PHIL VERITY is half-way through his term at the helm of Mazars.
Softly spoken and affable, he has presided over healthy growth since he took the top job in the UK.
Profits have risen 25%, while income has moved up 13% since 2012. In the year to 31 August 2014, the firm’s profit before tax increased to £26.2m compared to £22.2m in the previous year.
Overall fee income for the same period was up 8.6% to £130.9m, marking five successive years of growth and an overall increase in revenues of 28% during the same period.
Given those numbers, it’s little surprise when Verity professes to be “enjoying” himself.
“We’re in a really good place,” he tells Accountancy Age – true on both a metaphorical and literal level as we meet at the firm’s London office, overlooking the Tower of London and Tower Bridge.
“The margins have improved. We’ve invested in infrastructure, property and people-initiatives. Ultimately, profit attracts attention but it’s a metric for the underlying health of the business. The market we’re in is evolving, because of regulation, consolidation, price pressure and so we’re continually adapting to that,” he says.
“We review that each year – maybe more regularly than that – do see how we can be more efficient.”
But while the numbers have been healthy, there have been issues requiring surgery.
One issue, which substantially pre-dates Verity’s tenure saw the firm hit with a £2m settlement bill and severely reprimanded after failings in advice provided to the trustee of the First Quench Pension Fund and the conduct of its London managing partner Richard Karmel.
In the FRC tribunal on 25 July 2014, Mazars and Karmel admitted that their conduct “fell significantly short of the standards reasonably to be expected of a member firm and member” of the ICAEW.
The failings were in relation to advice given to the trustee of the First Quench Pension Fund regarding the proposed replacement of First Quench Retailing as the sponsoring employer of the fund. The FRC accepted the failings were neither dishonest nor deliberate. Karmel remains with the firm.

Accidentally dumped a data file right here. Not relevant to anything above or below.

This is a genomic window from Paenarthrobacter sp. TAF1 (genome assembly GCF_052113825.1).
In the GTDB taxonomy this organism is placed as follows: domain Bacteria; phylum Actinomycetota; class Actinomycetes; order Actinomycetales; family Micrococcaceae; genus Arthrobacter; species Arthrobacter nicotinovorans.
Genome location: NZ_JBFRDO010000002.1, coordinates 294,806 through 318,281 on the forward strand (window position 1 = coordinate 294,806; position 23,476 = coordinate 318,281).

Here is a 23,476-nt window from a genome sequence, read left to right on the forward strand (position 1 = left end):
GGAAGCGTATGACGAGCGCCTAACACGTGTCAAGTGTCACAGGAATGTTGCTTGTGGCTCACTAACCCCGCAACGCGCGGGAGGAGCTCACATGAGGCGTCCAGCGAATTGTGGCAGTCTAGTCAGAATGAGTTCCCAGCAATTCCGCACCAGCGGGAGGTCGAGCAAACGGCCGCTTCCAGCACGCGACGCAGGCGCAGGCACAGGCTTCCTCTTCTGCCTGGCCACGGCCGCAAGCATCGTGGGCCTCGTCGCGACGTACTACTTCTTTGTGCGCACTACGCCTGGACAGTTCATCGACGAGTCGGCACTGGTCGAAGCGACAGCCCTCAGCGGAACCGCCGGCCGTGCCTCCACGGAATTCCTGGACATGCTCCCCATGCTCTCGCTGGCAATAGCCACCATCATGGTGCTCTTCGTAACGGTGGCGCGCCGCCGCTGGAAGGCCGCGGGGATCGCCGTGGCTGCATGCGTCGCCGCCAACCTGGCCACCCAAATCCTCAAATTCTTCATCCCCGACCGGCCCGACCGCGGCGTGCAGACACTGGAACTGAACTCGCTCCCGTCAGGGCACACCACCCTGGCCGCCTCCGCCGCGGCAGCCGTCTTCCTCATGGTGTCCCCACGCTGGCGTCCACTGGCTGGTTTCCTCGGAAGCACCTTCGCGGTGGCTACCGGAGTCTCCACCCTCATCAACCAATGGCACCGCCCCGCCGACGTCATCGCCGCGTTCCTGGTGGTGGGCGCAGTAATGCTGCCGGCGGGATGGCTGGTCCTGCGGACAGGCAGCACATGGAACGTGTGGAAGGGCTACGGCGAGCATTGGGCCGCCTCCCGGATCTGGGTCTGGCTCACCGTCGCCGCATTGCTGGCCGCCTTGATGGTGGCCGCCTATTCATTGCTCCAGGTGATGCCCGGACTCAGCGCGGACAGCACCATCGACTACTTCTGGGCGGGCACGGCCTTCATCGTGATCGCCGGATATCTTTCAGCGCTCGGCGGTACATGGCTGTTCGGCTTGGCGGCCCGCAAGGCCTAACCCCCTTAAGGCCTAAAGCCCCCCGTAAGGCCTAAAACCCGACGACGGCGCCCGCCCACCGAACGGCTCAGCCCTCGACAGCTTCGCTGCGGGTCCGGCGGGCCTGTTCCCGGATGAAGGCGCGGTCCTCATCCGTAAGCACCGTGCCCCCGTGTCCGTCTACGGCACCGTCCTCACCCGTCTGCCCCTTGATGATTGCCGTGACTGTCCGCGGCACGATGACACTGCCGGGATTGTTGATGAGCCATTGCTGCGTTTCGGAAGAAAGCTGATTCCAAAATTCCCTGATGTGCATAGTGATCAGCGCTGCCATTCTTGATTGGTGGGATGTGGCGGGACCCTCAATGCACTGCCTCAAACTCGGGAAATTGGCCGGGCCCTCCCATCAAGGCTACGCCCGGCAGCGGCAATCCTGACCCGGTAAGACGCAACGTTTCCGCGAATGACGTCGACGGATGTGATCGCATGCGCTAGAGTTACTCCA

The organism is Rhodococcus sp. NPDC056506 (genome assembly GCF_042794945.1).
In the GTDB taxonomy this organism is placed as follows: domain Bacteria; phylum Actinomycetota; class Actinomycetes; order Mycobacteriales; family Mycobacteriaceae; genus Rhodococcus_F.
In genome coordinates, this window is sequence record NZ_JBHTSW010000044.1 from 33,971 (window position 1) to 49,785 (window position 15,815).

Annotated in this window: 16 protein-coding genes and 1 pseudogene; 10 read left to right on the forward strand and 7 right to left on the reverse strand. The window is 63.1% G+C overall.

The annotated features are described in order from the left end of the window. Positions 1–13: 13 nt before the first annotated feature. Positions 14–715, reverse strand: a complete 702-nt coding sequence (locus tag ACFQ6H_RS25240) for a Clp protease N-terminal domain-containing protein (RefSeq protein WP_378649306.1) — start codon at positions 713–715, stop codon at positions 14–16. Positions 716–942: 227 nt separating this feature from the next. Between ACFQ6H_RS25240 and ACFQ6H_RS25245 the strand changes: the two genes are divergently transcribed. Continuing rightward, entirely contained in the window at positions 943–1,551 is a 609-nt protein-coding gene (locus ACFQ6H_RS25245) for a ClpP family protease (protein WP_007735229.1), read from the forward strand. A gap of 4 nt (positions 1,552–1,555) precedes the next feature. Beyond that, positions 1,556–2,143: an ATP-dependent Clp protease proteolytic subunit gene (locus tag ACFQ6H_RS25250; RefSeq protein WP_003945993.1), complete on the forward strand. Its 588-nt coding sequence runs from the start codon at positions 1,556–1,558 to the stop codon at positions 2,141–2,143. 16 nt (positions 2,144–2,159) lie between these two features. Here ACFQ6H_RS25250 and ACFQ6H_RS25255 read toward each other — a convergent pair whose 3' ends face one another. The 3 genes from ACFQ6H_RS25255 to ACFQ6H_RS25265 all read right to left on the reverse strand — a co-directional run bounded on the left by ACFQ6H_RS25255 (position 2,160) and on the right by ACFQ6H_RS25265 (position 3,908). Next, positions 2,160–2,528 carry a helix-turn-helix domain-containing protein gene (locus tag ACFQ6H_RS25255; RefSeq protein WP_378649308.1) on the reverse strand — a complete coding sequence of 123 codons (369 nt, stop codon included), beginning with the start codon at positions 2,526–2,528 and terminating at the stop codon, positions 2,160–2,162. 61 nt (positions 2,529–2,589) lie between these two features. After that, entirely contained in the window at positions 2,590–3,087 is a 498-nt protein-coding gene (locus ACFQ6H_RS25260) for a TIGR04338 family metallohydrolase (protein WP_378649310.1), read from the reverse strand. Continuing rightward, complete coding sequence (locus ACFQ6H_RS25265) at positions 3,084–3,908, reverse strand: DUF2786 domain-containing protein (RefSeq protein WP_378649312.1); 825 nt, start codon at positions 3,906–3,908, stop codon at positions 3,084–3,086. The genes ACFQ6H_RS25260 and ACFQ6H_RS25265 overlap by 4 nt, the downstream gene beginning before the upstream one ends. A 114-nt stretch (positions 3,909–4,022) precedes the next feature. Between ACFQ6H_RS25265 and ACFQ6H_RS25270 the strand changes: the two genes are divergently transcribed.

In particular, Verity is keen to ensure there is an emphasis on quality and “remedial action” following the episode’s conclusion.
“We learned from those mistakes, and put in remedial actions to deal with that,” he explains. “We have continued to put much more emphasis on quality, compliance and conduct in the last two years. We’ve done that through our code of conduct, our compliance team and through talking openly with our team about the importance of that.”
The last time Accountancy Age met Verity, his term as senior partner had just commenced. One area he was keen to improve on was gender diversity, and that statement is as true now as it was then.
In 2012, the number of female partners at the firm was hovering around the 9% mark. Today, it stands at 14%. Low levels, Verity admits, but he is keen to continue on the upward curve.
“We’re not as balanced in our gender diversity as we should be,” he acknowledges.
A review, or “outreach”, was launched last year to “understand the root causes holding people back” and what the firm can do to bring more women into leadership roles.
A mentoring programme to “proactively support” female managers, which has seen more than 100 women sign up, has 57 mentors providing support. Despite that, Verity stops short of setting a target for the initiative, warning “everyone wants to be treated on merit”.
“I think you have to be careful on diversity and inclusion not to just set targets,” he says. “I would hope that whether it’s 2016 or 2020 that a good mid-term target would be to breach 20%. Our Swedish firm has more than 25%, and as a UK firm we have some things to learn there.”
A significant portion of the work towards that end lies in culture, Verity says, something he is seeking to cultivate.
A code of conduct was launched in conjunction with 100 members of staff from across the firm, while a recognition scheme has this year been introduced to “highlight when people go above and beyond,” he says.
“Every single month, people are being nominated and appreciated for what they do. That’s important in terms of where I want to work and it’s important for others in the team too. We know we’ve got progress to make, but I think we’ve taken some steps.”
As far as service lines are concerned, Mazars’ advisory experienced growth of 22% to £34.4m from £28.2m, while audit and actuarial services remain Mazars’ principal generator of fee income: turnover increased by 8.3% to £52.3m from £48.3m.
The tax practice recorded a slight drop in fee income of 0.8%, to £24.3m from £24.5m. Turnover in insolvency and investigation services grew by 2.2% to £19.9m. The firm’s wealth management business saw funds under management grow by 27% to £376m over the year.
Phil Verity CV:
2012 to present: Appointed Mazars senior partner
2011 to present: Joined Mazars’ international board
1999: Appointed Mazars partner
1995: Rejoined Mazars
1990: Joined Coopers & Lybrand
1986: Joined Mazars predecessor Neville Russell
Mazars in numbers:
Offices: 20 in UK
Staff: 1,500, including 113 partners
Fee income: £131m up to August 2014
Service lines: Assurance & actuarial; accounting and advisory; tax and financial planning; insolvency & investigations
Bluffer’s Guide to Mazars: The only firm (as far as we know) to have played cricket with clients at Headingley, while Mazars became the principal partner of Yorkshire County Cricket Club in 2014. Yorkshire won the county championships last year, wearing Mazars shirts, they beat Nottinghamshire – who were wearing BDO-sponsored shirts
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